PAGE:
Five Minute Friday: Commutual

Large blue book - Webster's New Universal Unabridged Dictionary - with small post-it-note pad and a pen.

(So, I’ve been participating in a “writers’ flash mob” of sorts called Five Minute Friday. In response to a one-word prompt, hundreds of writers sit down and write for five minutes flat. No extreme editing; no worrying about perfect grammar, font or punctuation; unscripted and unedited. Here’s today’s edition…setting the timer….)

Five Minute Friday: Commutual

Go.

This week’s one word prompt is not really “commutual.”

There actually IS no specific prompt other than “choose your own.”

What to do?

Here’s what I did.

I grabbed our super-giant dictionary, opened it at random and pointed to a word.

The word was “fumariaceous.”

Um…OK.

So let’s try this again. (There are no real rules to this, remember.)

This time, the word turned out to be “commutual” – an archaic adjective that means “mutual” or “reciprocal.”

As we speed along to the close of another year, it is a pretty darn good word (albeit it an archaic and underused one.)

‘Cause you know what?

LIFE IS COMMUTUAL.

Bottom line – we are in this together.

We can talk about individual rights and preferences and goals.

But underneath it all, we need each other and every single thing we do affects others.

LIFE IS COMMUTUAL.

Random word?

You bet.

But also fitting for the final “Five Minute Friday” of 2015.

Here’s hoping it is a word that gets some use in 2016.

Stop.

p.s. – because I know you are wondering…“fumariaceous” means “belonging to the plant family Fumariaceae.” Apparently this plant family is related to poppies and to bleeding hearts.

Five Minute Friday: Reflect

(So, I’ve been participating in a “writers’ flash mob” of sorts called Five Minute Friday. In response to a one-word prompt, hundreds of writers sit down and write for five minutes flat. No extreme editing; no worrying about perfect grammar, font or punctuation; unscripted and unedited. Here’s today’s edition…setting the timer….)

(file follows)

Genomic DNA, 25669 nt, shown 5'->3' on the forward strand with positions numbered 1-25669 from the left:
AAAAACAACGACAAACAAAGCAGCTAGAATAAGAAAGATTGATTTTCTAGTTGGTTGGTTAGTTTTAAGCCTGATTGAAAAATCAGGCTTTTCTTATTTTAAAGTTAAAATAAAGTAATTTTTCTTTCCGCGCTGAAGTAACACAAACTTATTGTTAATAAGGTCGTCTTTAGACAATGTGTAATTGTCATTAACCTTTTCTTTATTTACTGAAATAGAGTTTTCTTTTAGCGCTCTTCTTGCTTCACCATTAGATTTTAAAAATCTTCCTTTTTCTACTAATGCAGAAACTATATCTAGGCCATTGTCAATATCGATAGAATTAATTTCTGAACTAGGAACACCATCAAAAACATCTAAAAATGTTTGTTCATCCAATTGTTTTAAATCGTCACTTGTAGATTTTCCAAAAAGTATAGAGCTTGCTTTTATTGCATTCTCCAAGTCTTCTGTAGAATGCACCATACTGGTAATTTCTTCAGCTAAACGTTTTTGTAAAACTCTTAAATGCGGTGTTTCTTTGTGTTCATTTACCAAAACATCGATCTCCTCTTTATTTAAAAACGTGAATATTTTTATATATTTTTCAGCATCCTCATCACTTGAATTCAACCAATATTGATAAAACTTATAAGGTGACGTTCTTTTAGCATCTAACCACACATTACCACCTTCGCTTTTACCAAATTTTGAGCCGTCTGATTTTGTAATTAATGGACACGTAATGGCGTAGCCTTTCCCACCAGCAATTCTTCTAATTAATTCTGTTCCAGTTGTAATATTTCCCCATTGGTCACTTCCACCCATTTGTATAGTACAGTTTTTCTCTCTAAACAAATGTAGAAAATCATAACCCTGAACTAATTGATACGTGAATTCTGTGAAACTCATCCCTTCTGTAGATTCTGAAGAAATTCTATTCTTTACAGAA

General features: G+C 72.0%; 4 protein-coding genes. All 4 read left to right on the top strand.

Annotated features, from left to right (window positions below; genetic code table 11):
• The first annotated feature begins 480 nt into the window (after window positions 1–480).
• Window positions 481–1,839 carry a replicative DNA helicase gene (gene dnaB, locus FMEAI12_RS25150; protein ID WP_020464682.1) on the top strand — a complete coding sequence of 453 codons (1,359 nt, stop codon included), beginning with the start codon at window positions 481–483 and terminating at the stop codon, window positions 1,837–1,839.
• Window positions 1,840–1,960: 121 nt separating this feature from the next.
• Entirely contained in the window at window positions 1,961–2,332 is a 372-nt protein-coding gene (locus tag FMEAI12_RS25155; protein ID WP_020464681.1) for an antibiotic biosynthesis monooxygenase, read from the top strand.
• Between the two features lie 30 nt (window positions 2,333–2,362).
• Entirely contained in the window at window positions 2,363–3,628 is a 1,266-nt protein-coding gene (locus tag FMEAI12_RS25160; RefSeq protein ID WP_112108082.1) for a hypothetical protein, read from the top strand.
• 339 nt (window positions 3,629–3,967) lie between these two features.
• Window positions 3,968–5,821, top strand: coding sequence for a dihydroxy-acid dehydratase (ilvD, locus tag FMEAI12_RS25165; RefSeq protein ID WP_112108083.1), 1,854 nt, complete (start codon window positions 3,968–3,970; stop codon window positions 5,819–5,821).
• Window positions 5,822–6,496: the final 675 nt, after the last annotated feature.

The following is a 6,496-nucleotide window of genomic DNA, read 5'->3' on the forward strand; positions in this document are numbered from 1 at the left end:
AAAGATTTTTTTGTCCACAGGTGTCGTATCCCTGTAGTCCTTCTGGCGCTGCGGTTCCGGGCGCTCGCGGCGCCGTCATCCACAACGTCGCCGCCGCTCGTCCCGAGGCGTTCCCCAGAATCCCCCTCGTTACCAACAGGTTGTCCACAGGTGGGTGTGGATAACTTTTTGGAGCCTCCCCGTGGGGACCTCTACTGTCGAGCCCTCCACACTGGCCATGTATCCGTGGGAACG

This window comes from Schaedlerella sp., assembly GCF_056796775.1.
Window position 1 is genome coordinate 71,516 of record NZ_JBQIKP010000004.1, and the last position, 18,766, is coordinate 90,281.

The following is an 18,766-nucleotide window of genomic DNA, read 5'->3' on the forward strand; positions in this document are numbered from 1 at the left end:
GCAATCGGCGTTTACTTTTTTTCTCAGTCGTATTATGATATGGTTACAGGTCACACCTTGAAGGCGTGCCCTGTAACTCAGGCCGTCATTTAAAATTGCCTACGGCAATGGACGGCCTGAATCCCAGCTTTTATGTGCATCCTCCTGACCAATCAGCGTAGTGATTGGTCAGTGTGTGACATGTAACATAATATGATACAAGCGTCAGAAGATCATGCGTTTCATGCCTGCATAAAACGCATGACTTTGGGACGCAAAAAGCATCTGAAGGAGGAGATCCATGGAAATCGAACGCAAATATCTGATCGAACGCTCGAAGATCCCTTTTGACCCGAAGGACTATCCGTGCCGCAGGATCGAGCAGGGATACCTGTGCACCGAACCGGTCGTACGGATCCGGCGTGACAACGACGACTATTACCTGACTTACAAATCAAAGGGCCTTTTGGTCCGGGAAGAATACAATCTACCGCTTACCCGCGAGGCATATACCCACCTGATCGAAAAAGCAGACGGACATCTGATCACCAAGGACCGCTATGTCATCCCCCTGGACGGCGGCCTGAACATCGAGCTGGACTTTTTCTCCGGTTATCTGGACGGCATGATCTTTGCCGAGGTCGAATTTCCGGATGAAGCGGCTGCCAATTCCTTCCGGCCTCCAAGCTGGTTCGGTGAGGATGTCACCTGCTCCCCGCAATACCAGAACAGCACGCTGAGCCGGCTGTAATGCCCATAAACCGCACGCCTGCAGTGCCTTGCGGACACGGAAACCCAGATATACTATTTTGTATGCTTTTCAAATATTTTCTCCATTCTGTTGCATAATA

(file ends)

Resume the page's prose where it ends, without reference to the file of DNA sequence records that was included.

Five Minute Friday: Reflect

Go.

A kazillion brilliant winks of light twinkled from the surface of the lake, reflecting the beauty of the sun.

The twinkly-wink reflections bounced right into the eyes of Anne Shirley, protagonist of Anne of Green Gables and one of my favorite literary characters.

Spunky Anne looked at the world differently than most.

The rest of the world might call that lake “Barry’s Pond” – but of course that would not do.

(Yawn.)

Anne called it the “Lake of Shining Waters” – a reflection of her sense of imagination and wonder twinkling and winking as brilliantly as the sunlight.

“Barry’s Pond” does not call to mind any particular image, but the “Lake of Shining Waters” most certainly does!

I can close my eyes and see the sparkles, hear the water lapping at the shore, and feel the breeze on my face.

What we name things reflects how we see the world.

That goes not just for lakes – but for everything…even groups of people.

Perhaps especially groups of people.

What we call people reflects more about who WE are than about who they are.

Do we look for and celebrate the beauty in them?

Today as we write about the word “reflect” – and as I reflect on much of the recent rhetoric in the world – this is a question that weighs heavily on my heart.

Stop.

Paperback book cover for Anne of Green Gables by L. M. Montgomery

Five Minute Friday: Season

(So, I’ve been participating in a “writers’ flash mob” of sorts called Five Minute Friday. In response to a one-word prompt, hundreds of writers sit down and write for five minutes flat. No extreme editing; no worrying about perfect grammar, font or punctuation; unscripted and unedited. Here’s today’s edition…setting the timer….)

Five Minute Friday: Season

Go.

The baggy shirt and pants swallowed the small child as he strode to the plate, his helmet three times the size of his head.

The ball on the tee towered over him as he hoisted the bat to his shoulder.

He eyed the ball and, beyond the ball, other figures in similar baggy shirts and pants in various states of attention or distraction.

The dust from the field swirled around his feet as he squared them to the tee and took aim.

The bat thwacked the ball.

He stood still and tracked the ball with his eyes until one larger figure in the field waved energetically and yelled for him to run.

His feet began to move and he closed the dusty distance to a large lump on the field – first base.

The season had begun.

Weeks hence the feet of the final runner would find home and all the baggy-pants-wearing children would move on to the next season.

As they should.

Seasons come and go.

Stop.

A T-Ball tee with a blue aluminum bat on the ground in front of it.